Mystical Shogun Kunitoki Strobe Light
For those looking for the ultimate psychedelic experience, the new Shogun Kunitoki album Vinonaamakasio is available as a picture vinyl LP (FR-62LP) featuring two animation loops that can be viewed using the magical Shogun Kunitoki Strobe Light (FR-62SL). This way the listeners can enjoy the animation loops familiar from Shogun Kunitoki shows also in their homes in purely analog way as they are supposed to be viewed. The Strobe Light is a unique Shogun Kunitoki design. Below you can see a video demonstrating the use of the lamp (Note that the effect is impossible to capture on video and can be thoroughly enjoyed only in real life). Please note that in addition to the kit you will need a 9V battery which is not included in the package. You may purchace The Strobe Light at Tasankokaiku shop.
This lamp can also be used with any 16 frame animation record (for example Red Raven animated records) when rotated at 33 1/3 rpm. It is also fairly simple to modify the lamp to support some other rotating speed or frame rate by replacing one resistor with another one (more detailed instructions will be released soon).
To operate the lamp attach 9V battery and switch it on. Aim light on the surface of the LP rotating 33 1/3 rpm. Note that the space you are in should be completely dark. Please note that using the owl lamp can be dangerous for persons with epilepsy or tendency to it.
The Strobe light is available as a ready made just switch it on -version (FR-62SL), but a true fan will buy the Shogun Kunitoki Strobe Light Kit (FR-62SLK) and build it him/herself. Below you will find step by step instructions on how to solder the kit together. If you are new to electronics projects you might prefer to have a look at the soldering guide video.
Package contents and tools
The kit contains a circuit board, a 9V battery clip, a blue resistor, a brown resistor, a capacitor, a 555 timer IC, a super bright LED and a switch.
To put the kit together you will need a soldering iron, solder and cutters.
Step 1: 555 timer
Insert the 555 timer IC in the holes on the tummy of the owl on the side that has white print on it. Make sure that the tiny dot on the back of the IC is pointing towards the head of the owl. Solder the pins on the other side. Try to be quick when soldering, as too much heat may damage the IC.
Step 2: Switch
Insert the power switch in the holes on the left wing of the owl and solder it. Try to use as little solder as possible. Too much solder won't help here.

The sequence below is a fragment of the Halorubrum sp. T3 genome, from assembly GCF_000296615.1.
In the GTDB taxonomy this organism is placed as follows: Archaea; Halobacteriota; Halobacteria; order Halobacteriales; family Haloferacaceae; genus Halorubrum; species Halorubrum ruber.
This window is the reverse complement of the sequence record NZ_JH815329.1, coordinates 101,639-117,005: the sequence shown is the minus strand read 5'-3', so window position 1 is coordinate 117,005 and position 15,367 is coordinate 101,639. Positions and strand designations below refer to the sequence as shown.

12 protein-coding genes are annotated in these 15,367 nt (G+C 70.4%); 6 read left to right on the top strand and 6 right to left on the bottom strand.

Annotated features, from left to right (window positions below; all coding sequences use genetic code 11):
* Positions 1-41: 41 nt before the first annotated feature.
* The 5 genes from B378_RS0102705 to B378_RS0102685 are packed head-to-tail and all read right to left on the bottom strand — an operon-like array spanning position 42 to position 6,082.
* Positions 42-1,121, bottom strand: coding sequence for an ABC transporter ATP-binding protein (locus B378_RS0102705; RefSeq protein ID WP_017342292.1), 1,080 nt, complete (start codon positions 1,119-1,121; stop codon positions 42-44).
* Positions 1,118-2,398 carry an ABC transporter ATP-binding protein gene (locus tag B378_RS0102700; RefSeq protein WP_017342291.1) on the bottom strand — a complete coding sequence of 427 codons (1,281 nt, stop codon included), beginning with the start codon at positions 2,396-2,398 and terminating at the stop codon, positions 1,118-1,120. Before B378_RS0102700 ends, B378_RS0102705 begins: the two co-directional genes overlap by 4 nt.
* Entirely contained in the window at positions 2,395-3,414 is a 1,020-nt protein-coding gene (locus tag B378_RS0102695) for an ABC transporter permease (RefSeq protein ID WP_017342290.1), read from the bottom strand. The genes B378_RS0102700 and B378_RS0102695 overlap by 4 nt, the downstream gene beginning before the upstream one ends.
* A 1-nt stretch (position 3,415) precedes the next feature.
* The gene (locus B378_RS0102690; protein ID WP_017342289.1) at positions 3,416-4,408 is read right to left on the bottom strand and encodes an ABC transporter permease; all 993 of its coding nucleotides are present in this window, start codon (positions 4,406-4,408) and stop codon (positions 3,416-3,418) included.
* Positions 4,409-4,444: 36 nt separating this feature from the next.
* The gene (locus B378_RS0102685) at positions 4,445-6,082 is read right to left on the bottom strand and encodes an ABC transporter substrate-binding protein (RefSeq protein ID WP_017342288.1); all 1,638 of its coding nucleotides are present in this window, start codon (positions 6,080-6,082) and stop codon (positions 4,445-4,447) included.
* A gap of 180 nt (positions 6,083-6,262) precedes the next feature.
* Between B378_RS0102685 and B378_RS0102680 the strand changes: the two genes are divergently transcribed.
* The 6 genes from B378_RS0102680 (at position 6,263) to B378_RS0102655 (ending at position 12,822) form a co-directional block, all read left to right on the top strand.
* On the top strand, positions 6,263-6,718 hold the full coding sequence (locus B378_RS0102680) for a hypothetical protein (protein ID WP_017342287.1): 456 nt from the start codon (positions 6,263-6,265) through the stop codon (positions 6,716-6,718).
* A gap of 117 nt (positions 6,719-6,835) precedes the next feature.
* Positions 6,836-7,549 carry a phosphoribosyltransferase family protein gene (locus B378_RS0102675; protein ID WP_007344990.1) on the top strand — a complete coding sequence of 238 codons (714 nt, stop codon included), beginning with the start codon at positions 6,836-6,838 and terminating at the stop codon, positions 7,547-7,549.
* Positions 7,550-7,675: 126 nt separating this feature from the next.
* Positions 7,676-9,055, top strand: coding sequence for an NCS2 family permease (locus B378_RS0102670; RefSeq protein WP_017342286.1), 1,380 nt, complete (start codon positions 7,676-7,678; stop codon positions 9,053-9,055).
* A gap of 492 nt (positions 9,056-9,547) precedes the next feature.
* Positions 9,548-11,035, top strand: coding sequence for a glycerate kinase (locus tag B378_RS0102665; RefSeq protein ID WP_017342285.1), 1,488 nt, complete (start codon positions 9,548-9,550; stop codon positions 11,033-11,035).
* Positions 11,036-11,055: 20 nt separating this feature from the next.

Step 3: Resistors
Insert the resistors in the holes on the right wing of the owl as shown in the picture above. The brown one goes in the outer holes and blue one in the inner holes. With the resistors you don't need to worry about which end is pointing up or down. Solder the resistors and use the cutters to cut off the extra length from the pins.
Step 4: Capacitor
Insert the capacitor in the holes on the left leg of the owl. Note that the capacitor has a negative pin and a positive pin. The negative pin, which is shorter and indicated by a minus sign, goes in the leftmost hole. The orientation of the capacitor is extremely important. Solder the capacitor and cut off the extra length from the pins on the other side of the board just as you did with the resistors.
Step 5: LED
Insert the LED in the holes on the right leg of the owl. Note that also the LED needs to be oriented correctly. It has a long pin and a short pin. The long pin goes in the rightmost hole. Solder the LED and cut off the extra length from the pins on the other side.
Step 6: Battery clip
Insert the battery clip in the holes in the eyes of the owl. The larger connector goes in the hole on the left.
Before soldering you need to shorten the pins of the battery clip. Leave about 2mm of each pin sticking out the other side. Solder. Hurrah! You're done!
Those of you who are actually interested of how the circuit works, it is basically a simplest 555 timer circuit you can think of (the schematic will be added soon). Meaning - yes you can build it from scratch by yourself! There are also countless other methods of building a strobo flashing at ~10Hz.
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© Shogun Kunitoki 2009, images © Sami Sänpäkkilä 2009